1. Hollowly
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    Hollowly Member

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    Second book in different genre

    Discussion in 'General Writing' started by Hollowly, Dec 17, 2010.

    Okay. So I know it's hard enough getting your first novel published. But is it just as difficult getting an unrelated second novel published in an different genre, or to a different age group? :confused:
     
  2. mammamaia
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    mammamaia nit-picker-in-chief Contributor

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    generally speaking, yes... unless, of course, your first was a runaway best-seller, so your name alone will pave the way...
     
  3. Hollowly
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    thanks for the input. I have several very different works and was just wondering.
     
  4. Elgaisma
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    Elgaisma Contributing Member Contributor

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    Just use a pen name - I know several that write varying genres - none are on the Times bestseller list. One writes erotica and young adult.
     
  5. TWErvin2
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    It may depend on the publisher of your first novel. If they publish/focus on SF, Fantasy and Horror, and your first novel was a fantasy, and a success, odds are they'd be more open to a second work, even if it isn't in the exact same genre a piece submitted by a complete unknown.

    With that said, the best way to sell a second novel is to write the novel so that it is the absolute best it can be. If it's mediocre, or worse, its chances of it finding a publisher are dismal—or worse.
     
  6. HeinleinFan
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    Well, yes and no. It's hard to produce a book that's good enough to be published. And some people worry -- needlessly, in my opinion -- about whether switching genres will make life harder.

    The thing is, it will make it harder for your first publisher to market your second book. So what? Just sell the effing thing elsewhere. Many pro writers -- ones who make writing their career -- end up writing a heck of a lot of books during their lives, and many writers don't restrict themselves to a single genre. Nora Roberts writes SF and Romance. Stephen King writes thrillers, horror, mainstream fiction and fantasy. Lois McMaster Bujold writes both fantasy and SF. Kristine Katheryn Rusch writes sf, fantasy, mystery, and romance. Ursula K. LeGuin wrote SF and fantasy.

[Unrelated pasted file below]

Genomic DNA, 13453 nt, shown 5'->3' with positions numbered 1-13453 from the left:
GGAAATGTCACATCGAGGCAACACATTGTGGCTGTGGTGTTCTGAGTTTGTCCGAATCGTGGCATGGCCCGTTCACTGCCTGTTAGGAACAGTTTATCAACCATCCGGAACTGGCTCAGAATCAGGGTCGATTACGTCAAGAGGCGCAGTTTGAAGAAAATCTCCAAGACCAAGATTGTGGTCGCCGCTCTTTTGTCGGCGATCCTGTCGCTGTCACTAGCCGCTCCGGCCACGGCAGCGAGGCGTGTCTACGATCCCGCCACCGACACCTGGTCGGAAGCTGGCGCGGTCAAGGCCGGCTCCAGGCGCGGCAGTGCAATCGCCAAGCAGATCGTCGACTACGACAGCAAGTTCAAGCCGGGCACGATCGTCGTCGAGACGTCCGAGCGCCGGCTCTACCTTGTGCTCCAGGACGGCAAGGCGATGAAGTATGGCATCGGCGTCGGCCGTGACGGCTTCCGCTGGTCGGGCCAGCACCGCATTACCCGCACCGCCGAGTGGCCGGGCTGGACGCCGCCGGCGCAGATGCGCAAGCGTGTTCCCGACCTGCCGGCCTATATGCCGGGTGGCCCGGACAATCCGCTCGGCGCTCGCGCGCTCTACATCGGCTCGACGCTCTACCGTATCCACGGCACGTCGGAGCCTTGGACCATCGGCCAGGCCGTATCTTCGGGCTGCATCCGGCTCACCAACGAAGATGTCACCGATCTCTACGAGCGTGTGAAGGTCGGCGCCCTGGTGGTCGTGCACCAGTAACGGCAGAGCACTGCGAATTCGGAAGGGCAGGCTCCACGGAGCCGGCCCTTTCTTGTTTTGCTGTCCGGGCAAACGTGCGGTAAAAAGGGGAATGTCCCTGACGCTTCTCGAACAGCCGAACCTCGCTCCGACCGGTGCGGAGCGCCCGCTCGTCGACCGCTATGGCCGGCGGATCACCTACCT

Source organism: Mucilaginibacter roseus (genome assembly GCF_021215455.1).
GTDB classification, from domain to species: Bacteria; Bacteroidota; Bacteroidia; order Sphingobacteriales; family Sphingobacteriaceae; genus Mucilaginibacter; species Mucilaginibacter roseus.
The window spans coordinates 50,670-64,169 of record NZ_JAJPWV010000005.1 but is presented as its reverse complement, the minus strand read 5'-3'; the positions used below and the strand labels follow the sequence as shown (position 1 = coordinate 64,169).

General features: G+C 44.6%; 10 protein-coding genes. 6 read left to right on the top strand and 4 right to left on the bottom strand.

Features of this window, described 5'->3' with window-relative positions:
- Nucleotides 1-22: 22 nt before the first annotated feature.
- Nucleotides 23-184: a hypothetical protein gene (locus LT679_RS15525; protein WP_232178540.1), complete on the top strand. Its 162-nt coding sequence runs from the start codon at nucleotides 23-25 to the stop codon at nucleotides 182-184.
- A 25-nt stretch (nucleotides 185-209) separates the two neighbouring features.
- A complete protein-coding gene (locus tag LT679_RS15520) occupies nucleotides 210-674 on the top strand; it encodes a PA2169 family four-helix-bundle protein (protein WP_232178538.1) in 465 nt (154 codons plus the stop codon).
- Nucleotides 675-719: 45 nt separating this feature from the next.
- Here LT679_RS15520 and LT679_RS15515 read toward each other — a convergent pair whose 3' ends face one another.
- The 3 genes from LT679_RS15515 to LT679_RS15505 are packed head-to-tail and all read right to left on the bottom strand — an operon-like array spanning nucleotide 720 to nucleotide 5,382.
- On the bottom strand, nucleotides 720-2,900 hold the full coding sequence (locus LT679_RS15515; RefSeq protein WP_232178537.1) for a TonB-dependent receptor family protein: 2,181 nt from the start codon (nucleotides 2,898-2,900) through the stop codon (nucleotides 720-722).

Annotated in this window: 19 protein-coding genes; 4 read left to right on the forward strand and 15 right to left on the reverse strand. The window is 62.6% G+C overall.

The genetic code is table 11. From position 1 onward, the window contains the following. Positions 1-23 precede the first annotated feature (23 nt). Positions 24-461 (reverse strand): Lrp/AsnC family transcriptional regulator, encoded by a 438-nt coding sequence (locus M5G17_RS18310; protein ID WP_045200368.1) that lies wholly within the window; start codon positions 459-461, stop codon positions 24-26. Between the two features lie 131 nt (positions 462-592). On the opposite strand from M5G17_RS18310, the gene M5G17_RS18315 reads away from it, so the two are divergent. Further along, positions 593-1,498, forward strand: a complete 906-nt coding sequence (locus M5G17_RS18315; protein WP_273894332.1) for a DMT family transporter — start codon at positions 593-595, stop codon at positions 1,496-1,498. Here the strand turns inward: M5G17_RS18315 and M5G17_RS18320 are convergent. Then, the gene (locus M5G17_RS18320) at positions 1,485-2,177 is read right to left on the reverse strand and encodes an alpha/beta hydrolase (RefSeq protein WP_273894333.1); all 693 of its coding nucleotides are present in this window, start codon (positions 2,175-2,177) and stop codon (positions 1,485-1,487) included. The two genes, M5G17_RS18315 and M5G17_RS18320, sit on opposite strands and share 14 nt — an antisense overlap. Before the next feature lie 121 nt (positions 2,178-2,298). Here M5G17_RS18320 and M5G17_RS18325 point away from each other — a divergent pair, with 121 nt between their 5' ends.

If you're looking to be a pro writer, then you'll either be writing on the side and holding some other day job, or you'll be writing full-time. You presumably won't be writing the same story over and over again (assuming you don't want to be another McCaffery), so at some point you'll likely find yourself writing out of your "preferred genre." That's fine, there's nothing wrong with pushing yourself out of your comfort zone.

    And when you do write a novel that's different from your previous work, the world won't end. You'll probably end up selling it to a company that specializes in that genre, and believe me, as long as you're on track for your next book for the first company (the one that published your "preferred genre" books), they won't care about what you do with your time.

    Here's a more concrete example. Let's say, just for argument, that you're a mystery writer. Every year on April 15th, you send an 80,000 - 90,000 word novel to your editor at Awesome Mysteries, Inc. But this year you finished a second novel, a paranormal romance. Your editor at Awesome Mysteries doesn't want it; she specializes in mysteries.